Following Lord Taylor's announcement he will be standing down, Lord Mackay has consulted widely over who should be the next Lord Chief Justice. The Lawyer has made its own enquiries on the views of “the great and the good”.
Geoffrey Bindman, senior partner of civil liberties firm Bindman & Partners, wants the new Lord Chief Justice to follow in Taylor's footsteps. He said the successor should show the same openness, but should publicly call for the incorporation of the European Convention on Human Rights into UK law. He also praised Taylor for defending the judiciary from political interference.
Judge Barrington Black, who sits at Harrow Crown Court, said he was too diplomatic to disclose nominations. But he added: “A new Lord Chief Justice will have to balance on his trident a populist Home Secretary supported by civil servants who slide out of academia, do damage, then slide back again, barmy bishops, and pressure groups who see little evil in mankind.”
Barbara Hewson, chair of the Association of Women Barristers, called on the new Lord Chief Justice to recognise that the judiciary has a public image problem. “When the public sees the latest figures for the conviction of rape, which are down from 24 per cent to 8 per cent in the last nine years, they are bound to question what our judges are doing. Senior judges should be able to justify the six-figure salaries they earn.”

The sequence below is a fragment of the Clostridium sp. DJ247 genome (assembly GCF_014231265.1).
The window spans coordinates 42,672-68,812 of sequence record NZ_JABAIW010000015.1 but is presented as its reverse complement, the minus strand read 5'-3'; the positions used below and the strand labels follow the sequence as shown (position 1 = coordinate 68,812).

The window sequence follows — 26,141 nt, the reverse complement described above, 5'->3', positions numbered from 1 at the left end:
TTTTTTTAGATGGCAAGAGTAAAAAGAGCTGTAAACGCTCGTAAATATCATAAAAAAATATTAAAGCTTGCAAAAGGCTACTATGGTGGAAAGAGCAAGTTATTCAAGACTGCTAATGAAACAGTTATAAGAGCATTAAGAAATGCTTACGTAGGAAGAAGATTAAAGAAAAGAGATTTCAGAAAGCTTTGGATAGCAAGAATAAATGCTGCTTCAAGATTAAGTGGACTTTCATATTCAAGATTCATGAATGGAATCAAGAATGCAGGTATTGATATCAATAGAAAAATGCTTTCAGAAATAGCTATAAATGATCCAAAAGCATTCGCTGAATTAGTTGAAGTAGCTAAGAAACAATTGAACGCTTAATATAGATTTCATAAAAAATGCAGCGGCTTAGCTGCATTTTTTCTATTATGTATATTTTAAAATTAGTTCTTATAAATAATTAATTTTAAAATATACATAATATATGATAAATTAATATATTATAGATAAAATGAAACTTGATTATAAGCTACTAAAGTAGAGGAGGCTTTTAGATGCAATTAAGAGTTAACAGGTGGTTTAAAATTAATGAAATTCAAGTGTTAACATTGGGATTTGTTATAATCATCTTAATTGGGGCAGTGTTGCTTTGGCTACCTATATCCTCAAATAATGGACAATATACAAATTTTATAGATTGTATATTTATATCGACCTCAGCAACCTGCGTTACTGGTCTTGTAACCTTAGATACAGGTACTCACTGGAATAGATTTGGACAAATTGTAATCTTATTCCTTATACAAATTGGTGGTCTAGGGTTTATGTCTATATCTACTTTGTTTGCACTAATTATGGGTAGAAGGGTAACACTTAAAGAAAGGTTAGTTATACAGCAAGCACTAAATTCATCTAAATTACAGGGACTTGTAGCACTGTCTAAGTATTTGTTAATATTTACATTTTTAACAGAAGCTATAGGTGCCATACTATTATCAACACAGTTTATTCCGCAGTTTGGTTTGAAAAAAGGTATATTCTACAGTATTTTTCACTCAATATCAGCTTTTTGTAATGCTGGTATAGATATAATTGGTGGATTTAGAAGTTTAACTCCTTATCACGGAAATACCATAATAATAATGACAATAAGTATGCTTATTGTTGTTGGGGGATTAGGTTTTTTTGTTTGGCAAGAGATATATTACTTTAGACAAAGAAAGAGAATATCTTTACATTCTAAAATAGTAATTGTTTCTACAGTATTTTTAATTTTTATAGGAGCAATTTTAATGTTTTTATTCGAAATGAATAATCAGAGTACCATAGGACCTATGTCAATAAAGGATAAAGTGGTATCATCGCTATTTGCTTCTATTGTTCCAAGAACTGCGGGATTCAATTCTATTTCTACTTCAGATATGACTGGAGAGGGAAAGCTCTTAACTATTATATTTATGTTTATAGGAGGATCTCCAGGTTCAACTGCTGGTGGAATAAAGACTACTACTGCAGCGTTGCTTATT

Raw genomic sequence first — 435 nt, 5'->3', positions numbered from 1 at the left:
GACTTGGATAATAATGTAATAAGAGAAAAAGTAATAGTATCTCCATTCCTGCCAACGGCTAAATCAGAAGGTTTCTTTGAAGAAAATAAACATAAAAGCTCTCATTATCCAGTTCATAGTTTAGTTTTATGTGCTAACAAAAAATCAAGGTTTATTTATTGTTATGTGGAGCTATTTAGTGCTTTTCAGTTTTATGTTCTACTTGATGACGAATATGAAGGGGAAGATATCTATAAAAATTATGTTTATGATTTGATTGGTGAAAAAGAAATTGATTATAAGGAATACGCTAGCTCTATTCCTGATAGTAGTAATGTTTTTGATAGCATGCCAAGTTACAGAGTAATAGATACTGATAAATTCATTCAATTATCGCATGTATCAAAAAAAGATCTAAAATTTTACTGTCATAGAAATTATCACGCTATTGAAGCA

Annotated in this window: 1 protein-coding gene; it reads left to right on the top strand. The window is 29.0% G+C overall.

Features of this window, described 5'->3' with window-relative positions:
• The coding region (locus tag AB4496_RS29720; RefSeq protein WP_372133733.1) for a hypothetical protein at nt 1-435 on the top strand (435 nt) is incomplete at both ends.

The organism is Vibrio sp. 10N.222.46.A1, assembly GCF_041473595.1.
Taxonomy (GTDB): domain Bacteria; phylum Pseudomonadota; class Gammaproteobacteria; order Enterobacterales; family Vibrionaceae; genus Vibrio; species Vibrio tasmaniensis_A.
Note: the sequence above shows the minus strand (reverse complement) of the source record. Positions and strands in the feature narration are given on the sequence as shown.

Public law expert Michael Beloff QC would like to see the successor continue Taylor's tradition of openness. “Lord Justice Rose and Kennedy would both bring distinction. Lord Woolf would be another obvious candidate. It would be a pity if Master of the Rolls Sir Thomas Bingham moved from civil justice.”
Louise Christian, a partner at the civil liberties firm Christian Fisher, would also like to see Woolf take the post. “His liberal attitude appeals to me. It all depends on whether the Government wants to appoint someone who is independent or not, but I would like to see someone who continues to stand up to the Government.”
Tony Holland, former Law Society president, nominated Bingham. “We need to regain public confidence in the judiciary. Politicians are getting involved because they say the judiciary is out of touch. I think Bingham can steer the judiciary along the right course.”
Roger Smith, director of the Legal Action Group, pointed to someone in favour of broader rights of audience. He added: “We need a strong supporter of an independent judiciary in relation to judicial review and sentencing. “
David Penry-Davey QC, chair of the Bar Council, said the new Lord Chief Justice must continue to ensure the judiciary acts as the citizens' safeguard against abuses of power by the State: “Taylor managed to maintain the independence of the judiciary in the face of the ever-increasing power of the executive.”